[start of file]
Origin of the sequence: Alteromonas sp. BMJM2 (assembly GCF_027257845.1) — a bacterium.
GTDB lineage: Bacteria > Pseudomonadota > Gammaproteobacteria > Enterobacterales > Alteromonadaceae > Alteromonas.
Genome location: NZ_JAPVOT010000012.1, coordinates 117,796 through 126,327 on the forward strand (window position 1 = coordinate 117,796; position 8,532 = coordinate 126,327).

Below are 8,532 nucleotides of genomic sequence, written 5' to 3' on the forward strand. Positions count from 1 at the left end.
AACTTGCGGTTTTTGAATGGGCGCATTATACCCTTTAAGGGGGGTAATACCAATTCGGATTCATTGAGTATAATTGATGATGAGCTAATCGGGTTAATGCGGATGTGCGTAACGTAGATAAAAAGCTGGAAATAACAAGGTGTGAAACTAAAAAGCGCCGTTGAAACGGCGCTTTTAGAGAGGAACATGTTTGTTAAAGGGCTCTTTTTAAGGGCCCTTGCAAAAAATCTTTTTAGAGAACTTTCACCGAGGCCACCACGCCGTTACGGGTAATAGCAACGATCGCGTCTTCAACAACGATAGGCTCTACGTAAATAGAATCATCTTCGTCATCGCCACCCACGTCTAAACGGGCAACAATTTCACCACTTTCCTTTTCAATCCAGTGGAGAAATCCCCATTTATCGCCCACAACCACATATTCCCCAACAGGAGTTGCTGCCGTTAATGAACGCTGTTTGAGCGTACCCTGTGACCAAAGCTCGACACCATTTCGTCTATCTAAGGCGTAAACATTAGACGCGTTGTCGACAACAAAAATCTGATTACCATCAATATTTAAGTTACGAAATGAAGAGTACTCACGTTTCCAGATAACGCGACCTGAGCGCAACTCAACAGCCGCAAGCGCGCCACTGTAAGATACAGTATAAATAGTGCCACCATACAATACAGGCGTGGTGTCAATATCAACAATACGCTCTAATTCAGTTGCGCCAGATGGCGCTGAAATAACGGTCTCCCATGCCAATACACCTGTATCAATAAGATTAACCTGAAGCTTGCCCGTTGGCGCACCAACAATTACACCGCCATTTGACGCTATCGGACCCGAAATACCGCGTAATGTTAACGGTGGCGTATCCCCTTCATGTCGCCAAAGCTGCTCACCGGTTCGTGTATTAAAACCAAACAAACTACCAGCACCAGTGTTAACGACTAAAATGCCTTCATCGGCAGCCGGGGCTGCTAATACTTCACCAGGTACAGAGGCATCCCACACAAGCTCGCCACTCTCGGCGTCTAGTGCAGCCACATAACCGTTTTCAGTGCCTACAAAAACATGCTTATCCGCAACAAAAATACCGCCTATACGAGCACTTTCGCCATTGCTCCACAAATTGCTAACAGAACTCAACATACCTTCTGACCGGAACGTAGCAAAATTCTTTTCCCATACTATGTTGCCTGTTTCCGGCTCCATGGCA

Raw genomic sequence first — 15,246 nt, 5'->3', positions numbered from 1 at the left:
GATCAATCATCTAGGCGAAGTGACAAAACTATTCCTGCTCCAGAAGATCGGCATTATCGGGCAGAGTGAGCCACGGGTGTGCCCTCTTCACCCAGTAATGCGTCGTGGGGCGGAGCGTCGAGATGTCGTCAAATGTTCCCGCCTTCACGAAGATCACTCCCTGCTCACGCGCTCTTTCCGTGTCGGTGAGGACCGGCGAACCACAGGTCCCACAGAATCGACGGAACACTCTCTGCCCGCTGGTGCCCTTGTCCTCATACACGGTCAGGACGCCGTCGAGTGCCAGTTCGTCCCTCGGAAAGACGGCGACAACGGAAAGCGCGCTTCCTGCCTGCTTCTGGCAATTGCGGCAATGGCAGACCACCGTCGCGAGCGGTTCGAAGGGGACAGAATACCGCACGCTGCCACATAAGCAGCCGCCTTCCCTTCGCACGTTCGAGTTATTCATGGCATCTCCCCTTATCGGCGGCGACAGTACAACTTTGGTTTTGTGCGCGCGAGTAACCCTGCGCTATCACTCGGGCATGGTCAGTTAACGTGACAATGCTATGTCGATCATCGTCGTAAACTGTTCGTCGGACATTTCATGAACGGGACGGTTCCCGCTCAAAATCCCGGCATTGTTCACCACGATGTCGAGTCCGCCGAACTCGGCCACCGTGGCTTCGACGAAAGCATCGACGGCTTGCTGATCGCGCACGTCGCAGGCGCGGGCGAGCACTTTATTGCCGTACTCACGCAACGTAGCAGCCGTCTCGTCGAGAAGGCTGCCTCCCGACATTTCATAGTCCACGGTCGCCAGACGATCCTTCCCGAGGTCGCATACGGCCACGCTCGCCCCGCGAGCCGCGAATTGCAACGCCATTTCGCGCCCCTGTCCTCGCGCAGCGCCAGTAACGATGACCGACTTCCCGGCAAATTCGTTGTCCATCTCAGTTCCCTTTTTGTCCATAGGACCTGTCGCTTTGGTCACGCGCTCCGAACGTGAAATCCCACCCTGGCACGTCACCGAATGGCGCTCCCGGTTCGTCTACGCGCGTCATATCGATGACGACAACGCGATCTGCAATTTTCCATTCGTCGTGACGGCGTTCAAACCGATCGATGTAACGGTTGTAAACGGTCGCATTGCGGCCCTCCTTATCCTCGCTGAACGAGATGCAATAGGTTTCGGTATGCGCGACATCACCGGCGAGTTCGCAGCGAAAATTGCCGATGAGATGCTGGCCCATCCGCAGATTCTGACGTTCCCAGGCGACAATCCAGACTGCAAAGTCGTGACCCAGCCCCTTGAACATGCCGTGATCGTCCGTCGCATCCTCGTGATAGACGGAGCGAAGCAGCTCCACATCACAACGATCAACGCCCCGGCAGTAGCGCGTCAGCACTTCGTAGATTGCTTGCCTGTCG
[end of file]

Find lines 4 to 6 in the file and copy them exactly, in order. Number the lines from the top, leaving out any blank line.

Below are 8,532 nucleotides of genomic sequence, written 5' to 3' on the forward strand. Positions count from 1 at the left end.
AACTTGCGGTTTTTGAATGGGCGCATTATACCCTTTAAGGGGGGTAATACCAATTCGGATTCATTGAGTATAATTGATGATGAGCTAATCGGGTTAATGCGGATGTGCGTAACGTAGATAAAAAGCTGGAAATAACAAGGTGTGAAACTAAAAAGCGCCGTTGAAACGGCGCTTTTAGAGAGGAACATGTTTGTTAAAGGGCTCTTTTTAAGGGCCCTTGCAAAAAATCTTTTTAGAGAACTTTCACCGAGGCCACCACGCCGTTACGGGTAATAGCAACGATCGCGTCTTCAACAACGATAGGCTCTACGTAAATAGAATCATCTTCGTCATCGCCACCCACGTCTAAACGGGCAACAATTTCACCACTTTCCTTTTCAATCCAGTGGAGAAATCCCCATTTATCGCCCACAACCACATATTCCCCAACAGGAGTTGCTGCCGTTAATGAACGCTGTTTGAGCGTACCCTGTGACCAAAGCTCGACACCATTTCGTCTATCTAAGGCGTAAACATTAGACGCGTTGTCGACAACAAAAATCTGATTACCATCAATATTTAAGTTACGAAATGAAGAGTACTCACGTTTCCAGATAACGCGACCTGAGCGCAACTCAACAGCCGCAAGCGCGCCACTGTAAGATACAGTATAAATAGTGCCACCATACAATACAGGCGTGGTGTCAATATCAACAATACGCTCTAATTCAGTTGCGCCAGATGGCGCTGAAATAACGGTCTCCCATGCCAATACACCTGTATCAATAAGATTAACCTGAAGCTTGCCCGTTGGCGCACCAACAATTACACCGCCATTTGACGCTATCGGACCCGAAATACCGCGTAATGTTAACGGTGGCGTATCCCCTTCATGTCGCCAAAGCTGCTCACCGGTTCGTGTATTAAAACCAAACAAACTACCAGCACCAGTGTTAACGACTAAAATGCCTTCATCGGCAGCCGGGGCTGCTAATACTTCACCAGGTACAGAGGCATCCCACACAAGCTCGCCACTCTCGGCGTCTAGTGCAGCCACATAACCGTTTTCAGTGCCTACAAAAACATGCTTATCCGCAACAAAAATACCGCCTATACGAGCACTTTCGCCATTGCTCCACAAATTGCTAACAGAACTCAACATACCTTCTGACCGGAACGTAGCAAAATTCTTTTCCCATACTATGTTGCCTGTTTCCGGCTCCATGGCA

Raw genomic sequence first — 15,246 nt, 5'->3', positions numbered from 1 at the left: